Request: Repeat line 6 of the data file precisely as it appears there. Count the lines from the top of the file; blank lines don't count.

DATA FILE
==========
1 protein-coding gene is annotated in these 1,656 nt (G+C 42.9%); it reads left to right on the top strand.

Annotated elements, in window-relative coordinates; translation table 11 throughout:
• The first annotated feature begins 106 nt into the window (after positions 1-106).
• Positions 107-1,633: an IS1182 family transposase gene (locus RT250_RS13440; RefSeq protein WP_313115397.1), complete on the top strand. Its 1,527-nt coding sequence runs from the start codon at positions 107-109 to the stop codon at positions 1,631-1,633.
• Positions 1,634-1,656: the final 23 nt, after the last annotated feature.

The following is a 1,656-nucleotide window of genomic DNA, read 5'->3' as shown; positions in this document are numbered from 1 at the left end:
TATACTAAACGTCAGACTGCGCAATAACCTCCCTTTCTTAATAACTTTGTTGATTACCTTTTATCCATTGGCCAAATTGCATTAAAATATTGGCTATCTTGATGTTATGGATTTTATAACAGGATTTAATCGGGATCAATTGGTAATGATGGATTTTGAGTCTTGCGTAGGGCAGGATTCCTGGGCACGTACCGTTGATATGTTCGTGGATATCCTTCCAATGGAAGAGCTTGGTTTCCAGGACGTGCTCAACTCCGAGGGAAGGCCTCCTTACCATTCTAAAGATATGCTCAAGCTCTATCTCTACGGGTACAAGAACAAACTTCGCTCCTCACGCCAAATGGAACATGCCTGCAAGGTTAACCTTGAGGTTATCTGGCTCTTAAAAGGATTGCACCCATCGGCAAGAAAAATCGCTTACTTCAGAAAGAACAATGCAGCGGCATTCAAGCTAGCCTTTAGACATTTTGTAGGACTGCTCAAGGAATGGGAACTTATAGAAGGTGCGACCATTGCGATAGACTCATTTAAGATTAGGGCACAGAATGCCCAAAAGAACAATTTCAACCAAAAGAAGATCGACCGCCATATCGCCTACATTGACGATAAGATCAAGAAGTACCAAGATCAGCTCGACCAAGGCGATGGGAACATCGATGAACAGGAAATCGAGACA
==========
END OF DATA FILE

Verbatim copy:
The following is a 1,656-nucleotide window of genomic DNA, read 5'->3' as shown; positions in this document are numbered from 1 at the left end: